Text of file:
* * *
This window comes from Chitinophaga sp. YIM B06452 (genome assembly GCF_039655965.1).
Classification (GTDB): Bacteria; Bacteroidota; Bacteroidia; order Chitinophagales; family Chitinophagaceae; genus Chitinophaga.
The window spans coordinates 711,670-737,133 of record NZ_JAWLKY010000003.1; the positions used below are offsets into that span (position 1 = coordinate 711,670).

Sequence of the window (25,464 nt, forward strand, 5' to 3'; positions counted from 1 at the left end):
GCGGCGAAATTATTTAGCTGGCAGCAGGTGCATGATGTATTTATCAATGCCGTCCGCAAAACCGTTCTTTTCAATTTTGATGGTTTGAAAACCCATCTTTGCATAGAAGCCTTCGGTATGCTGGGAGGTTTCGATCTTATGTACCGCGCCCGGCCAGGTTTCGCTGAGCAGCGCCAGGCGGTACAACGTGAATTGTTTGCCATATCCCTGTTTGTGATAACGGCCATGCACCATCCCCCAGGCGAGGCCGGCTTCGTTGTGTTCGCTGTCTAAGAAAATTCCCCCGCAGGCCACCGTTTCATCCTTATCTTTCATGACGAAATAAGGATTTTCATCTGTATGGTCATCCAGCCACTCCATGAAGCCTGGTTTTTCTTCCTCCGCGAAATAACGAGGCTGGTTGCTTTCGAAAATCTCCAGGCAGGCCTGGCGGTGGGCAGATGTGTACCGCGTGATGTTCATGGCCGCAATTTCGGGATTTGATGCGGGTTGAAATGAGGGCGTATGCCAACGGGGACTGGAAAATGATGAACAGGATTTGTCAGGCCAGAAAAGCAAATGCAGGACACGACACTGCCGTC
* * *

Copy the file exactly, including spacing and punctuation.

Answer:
This window comes from Chitinophaga sp. YIM B06452 (genome assembly GCF_039655965.1).
Classification (GTDB): Bacteria; Bacteroidota; Bacteroidia; order Chitinophagales; family Chitinophagaceae; genus Chitinophaga.
The window spans coordinates 711,670-737,133 of record NZ_JAWLKY010000003.1; the positions used below are offsets into that span (position 1 = coordinate 711,670).

Sequence of the window (25,464 nt, forward strand, 5' to 3'; positions counted from 1 at the left end):
GCGGCGAAATTATTTAGCTGGCAGCAGGTGCATGATGTATTTATCAATGCCGTCCGCAAAACCGTTCTTTTCAATTTTGATGGTTTGAAAACCCATCTTTGCATAGAAGCCTTCGGTATGCTGGGAGGTTTCGATCTTATGTACCGCGCCCGGCCAGGTTTCGCTGAGCAGCGCCAGGCGGTACAACGTGAATTGTTTGCCATATCCCTGTTTGTGATAACGGCCATGCACCATCCCCCAGGCGAGGCCGGCTTCGTTGTGTTCGCTGTCTAAGAAAATTCCCCCGCAGGCCACCGTTTCATCCTTATCTTTCATGACGAAATAAGGATTTTCATCTGTATGGTCATCCAGCCACTCCATGAAGCCTGGTTTTTCTTCCTCCGCGAAATAACGAGGCTGGTTGCTTTCGAAAATCTCCAGGCAGGCCTGGCGGTGGGCAGATGTGTACCGCGTGATGTTCATGGCCGCAATTTCGGGATTTGATGCGGGTTGAAATGAGGGCGTATGCCAACGGGGACTGGAAAATGATGAACAGGATTTGTCAGGCCAGAAAAGCAAATGCAGGACACGACACTGCCGTC